*. Saying this is a more “realistic” and less mythical Beowulf doesn’t mean it’s any more faithful an adaptation. This is very much a modern re-interpretation, as I think you would expect. If you know the poem there actually isn’t much there to work with in terms of character. So Beowulf is a bit more conflicted here, while Grendel is given a more complicated back story. He’s a troll now, with Shakespeare’s Caliban as his literary model.

*. I was fine with most of the changes, and with the use of “fuck” throughout the script, and lines like “I tell you the troll must be one tough prick.” Some reviewers didn’t like this, but I don’t know what their objections were based on. How was it anachronistic? Nobody in the Middle Ages in this part of the world was speaking English anyway. I agree with Gunnarsson that it’s a silly convention that everyone in such historical epics deliver Shakespeherian lines.
*. I didn’t care for the character of the Good Witch Selma, and boy does Sarah Polley seem uninterested in the part. I think she’s a good actor, but she often looks like she’s bored by the roles she plays.
*. The movie has a wonderful big-screen look to it, and there are a lot of other things I enjoyed (like the script, in general, and Gerard Butler’s all-too-human Beowulf). But it doesn’t add up to a film I love. Perhaps because all the revisions take the story away from its roots in an essential way that The 13th Warrior and Zemeckis’s film didn’t (I should add here that I much prefer this film to Zemeckis’s, though I’d rank The 13th Warrior higher).
*. What I mean is that Beowulf is an action story and this movie doesn’t do action well. The fight scenes are quick, dark, and uninteresting, and the half-humanization of Grendel undercuts the heroic man vs. monster mythos.
*. A final note on the commentary. Berzins remarks that the way the film ends, with the child of Grendel and Selma being allowed to live, was introduced because they wanted to leave things open for a sequel. Really! Like Beowulf & the Son of Grendel. Or maybe Grendel: The Revenge. That’s incredible, but I didn’t get the sense Berzins was joking. [Note: Berzin expands on this point in his comment below.] My own take on the ending was that they just wanted to suggest the heroic-age revenge cycle of violence was doomed to continue. I think that’s the way I’ll continue to think of it. The idea of a sequel is too diminishing.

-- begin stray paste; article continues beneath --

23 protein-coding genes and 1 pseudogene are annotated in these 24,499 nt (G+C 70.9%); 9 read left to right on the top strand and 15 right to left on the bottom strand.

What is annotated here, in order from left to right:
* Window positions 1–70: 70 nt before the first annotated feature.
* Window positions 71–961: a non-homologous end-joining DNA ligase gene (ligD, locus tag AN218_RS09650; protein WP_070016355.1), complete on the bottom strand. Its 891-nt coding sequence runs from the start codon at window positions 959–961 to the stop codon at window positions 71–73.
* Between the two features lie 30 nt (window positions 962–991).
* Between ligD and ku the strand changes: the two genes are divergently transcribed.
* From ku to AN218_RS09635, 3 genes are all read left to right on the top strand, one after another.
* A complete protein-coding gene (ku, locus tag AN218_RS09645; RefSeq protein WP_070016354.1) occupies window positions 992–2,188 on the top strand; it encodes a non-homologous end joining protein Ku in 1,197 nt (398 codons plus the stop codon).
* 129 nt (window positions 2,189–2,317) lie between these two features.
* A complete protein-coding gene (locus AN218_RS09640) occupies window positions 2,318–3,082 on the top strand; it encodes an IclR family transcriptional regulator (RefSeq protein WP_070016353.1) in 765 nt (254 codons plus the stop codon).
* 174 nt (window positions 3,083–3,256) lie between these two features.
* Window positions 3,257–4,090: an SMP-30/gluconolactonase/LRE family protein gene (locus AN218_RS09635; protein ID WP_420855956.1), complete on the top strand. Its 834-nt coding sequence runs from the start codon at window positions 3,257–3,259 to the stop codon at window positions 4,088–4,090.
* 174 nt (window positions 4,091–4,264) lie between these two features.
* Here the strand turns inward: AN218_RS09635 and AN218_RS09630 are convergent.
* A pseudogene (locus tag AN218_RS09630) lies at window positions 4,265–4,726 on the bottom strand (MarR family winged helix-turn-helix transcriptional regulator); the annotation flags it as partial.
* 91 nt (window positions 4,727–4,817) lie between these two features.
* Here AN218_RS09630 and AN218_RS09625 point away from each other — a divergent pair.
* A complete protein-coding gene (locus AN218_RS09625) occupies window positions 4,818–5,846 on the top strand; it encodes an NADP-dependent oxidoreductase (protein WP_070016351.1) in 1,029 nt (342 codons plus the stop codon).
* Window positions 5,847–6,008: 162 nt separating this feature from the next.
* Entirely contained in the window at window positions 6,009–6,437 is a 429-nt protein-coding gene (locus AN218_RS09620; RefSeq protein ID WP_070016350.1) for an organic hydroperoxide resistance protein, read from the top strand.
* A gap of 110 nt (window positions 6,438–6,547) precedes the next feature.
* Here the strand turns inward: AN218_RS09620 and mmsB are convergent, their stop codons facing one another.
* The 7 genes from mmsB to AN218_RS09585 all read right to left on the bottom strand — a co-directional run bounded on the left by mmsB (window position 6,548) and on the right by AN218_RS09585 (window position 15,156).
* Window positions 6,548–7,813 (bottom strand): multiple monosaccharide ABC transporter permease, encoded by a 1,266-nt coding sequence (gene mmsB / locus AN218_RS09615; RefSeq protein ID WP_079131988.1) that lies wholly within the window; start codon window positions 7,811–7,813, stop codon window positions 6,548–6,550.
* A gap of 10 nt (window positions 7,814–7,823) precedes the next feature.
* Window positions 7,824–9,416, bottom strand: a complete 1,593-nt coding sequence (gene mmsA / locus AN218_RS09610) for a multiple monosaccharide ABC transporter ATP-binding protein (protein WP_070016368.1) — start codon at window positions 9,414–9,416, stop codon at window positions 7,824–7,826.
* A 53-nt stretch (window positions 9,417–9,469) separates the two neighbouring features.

The 13th Warrior (1999)

*. Being labeled as one of the biggest box office bombs ever is tough to live down, but it can be misleading. Not every bomb (or expensive flop) is a bad movie, and given the vagaries of Hollywood accounting defining the actual extent of the financial damage can be difficult.
*. Enter The 13th Warrior, which is usually regarded as having been a bomb but which is an entirely watchable if not great movie and whose balance sheet may not have been as grim as it is sometimes made out to be.
*. It must have seemed like a winner on paper. Based on a novel by Michael Crichton (Eaters of the Dead, which was also the film’s original title) and directed by John (Predator, Die Hard) McTiernan. But for whatever reason the initial test audiences weren’t enthusiastic and there followed a lengthy process of re-shoots (directed by Crichton), editing, and even the writing of a new score. All this extra work is usually blamed for the overruns, though there’s wide disagreement about how much the film ultimately cost.
*. Once you step away from this industry inside-baseball analysis, however, I don’t think it’s that bad a movie. The basic idea is fascinating, and effectively presented. Basically Crichton took the Old English poem Beowulf and re-imagined a real story that might have given birth to the legend. So Grendel becomes the Wendol, a tribe of primitive cannibals, the fire-breathing dragon is a stream of Wendol horsemen carrying torches riding down a mountain, and Grendel’s mother is the witchy-woman who rules the Wendol.
*. Well, at least I thought it was fascinating. But then I’ve read Beowulf. Not bragging, but maybe I got more out of that part of it. Still, even leaving that out I thought it was a solid historical adventure, with lots of guys with beards wielding broadswords and chopping off limbs. The plot is Beowulf meets The Seven Samurai, and what’s wrong with that? Or even Beowulf meets Predator, with the Wendol hanging their dismembered victims upside down and our hero (his name is Buliwyf) all but saying “If it bleeds we can kill it.” Actually, what he says is “If it’s a man it sleeps, and if it sleeps it has a lair.” Same idea.